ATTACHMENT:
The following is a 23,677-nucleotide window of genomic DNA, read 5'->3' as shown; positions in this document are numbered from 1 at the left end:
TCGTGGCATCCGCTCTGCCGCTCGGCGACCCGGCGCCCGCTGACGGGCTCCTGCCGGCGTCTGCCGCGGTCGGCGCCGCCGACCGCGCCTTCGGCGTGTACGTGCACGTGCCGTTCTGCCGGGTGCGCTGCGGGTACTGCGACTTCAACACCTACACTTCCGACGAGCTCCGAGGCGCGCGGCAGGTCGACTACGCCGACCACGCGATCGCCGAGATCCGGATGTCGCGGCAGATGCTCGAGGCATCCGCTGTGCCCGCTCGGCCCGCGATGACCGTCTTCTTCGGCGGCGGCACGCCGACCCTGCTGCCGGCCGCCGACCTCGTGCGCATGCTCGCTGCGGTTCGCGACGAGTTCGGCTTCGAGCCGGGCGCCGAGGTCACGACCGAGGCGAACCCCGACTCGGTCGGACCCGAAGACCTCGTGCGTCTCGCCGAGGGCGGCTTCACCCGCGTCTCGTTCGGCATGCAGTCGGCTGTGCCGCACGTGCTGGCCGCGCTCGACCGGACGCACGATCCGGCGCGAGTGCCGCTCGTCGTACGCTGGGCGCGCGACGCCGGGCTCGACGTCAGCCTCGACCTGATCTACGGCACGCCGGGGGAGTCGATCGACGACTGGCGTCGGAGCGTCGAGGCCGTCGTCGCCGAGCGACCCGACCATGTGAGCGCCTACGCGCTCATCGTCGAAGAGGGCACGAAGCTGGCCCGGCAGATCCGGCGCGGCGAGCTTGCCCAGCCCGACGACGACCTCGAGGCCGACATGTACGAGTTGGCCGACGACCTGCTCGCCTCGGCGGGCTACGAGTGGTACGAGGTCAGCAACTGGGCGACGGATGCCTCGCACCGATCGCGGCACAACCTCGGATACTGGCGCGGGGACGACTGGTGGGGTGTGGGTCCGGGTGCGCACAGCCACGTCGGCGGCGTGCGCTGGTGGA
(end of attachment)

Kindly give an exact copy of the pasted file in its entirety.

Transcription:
The following is a 23,677-nucleotide window of genomic DNA, read 5'->3' as shown; positions in this document are numbered from 1 at the left end:
TCGTGGCATCCGCTCTGCCGCTCGGCGACCCGGCGCCCGCTGACGGGCTCCTGCCGGCGTCTGCCGCGGTCGGCGCCGCCGACCGCGCCTTCGGCGTGTACGTGCACGTGCCGTTCTGCCGGGTGCGCTGCGGGTACTGCGACTTCAACACCTACACTTCCGACGAGCTCCGAGGCGCGCGGCAGGTCGACTACGCCGACCACGCGATCGCCGAGATCCGGATGTCGCGGCAGATGCTCGAGGCATCCGCTGTGCCCGCTCGGCCCGCGATGACCGTCTTCTTCGGCGGCGGCACGCCGACCCTGCTGCCGGCCGCCGACCTCGTGCGCATGCTCGCTGCGGTTCGCGACGAGTTCGGCTTCGAGCCGGGCGCCGAGGTCACGACCGAGGCGAACCCCGACTCGGTCGGACCCGAAGACCTCGTGCGTCTCGCCGAGGGCGGCTTCACCCGCGTCTCGTTCGGCATGCAGTCGGCTGTGCCGCACGTGCTGGCCGCGCTCGACCGGACGCACGATCCGGCGCGAGTGCCGCTCGTCGTACGCTGGGCGCGCGACGCCGGGCTCGACGTCAGCCTCGACCTGATCTACGGCACGCCGGGGGAGTCGATCGACGACTGGCGTCGGAGCGTCGAGGCCGTCGTCGCCGAGCGACCCGACCATGTGAGCGCCTACGCGCTCATCGTCGAAGAGGGCACGAAGCTGGCCCGGCAGATCCGGCGCGGCGAGCTTGCCCAGCCCGACGACGACCTCGAGGCCGACATGTACGAGTTGGCCGACGACCTGCTCGCCTCGGCGGGCTACGAGTGGTACGAGGTCAGCAACTGGGCGACGGATGCCTCGCACCGATCGCGGCACAACCTCGGATACTGGCGCGGGGACGACTGGTGGGGTGTGGGTCCGGGTGCGCACAGCCACGTCGGCGGCGTGCGCTGGTGGA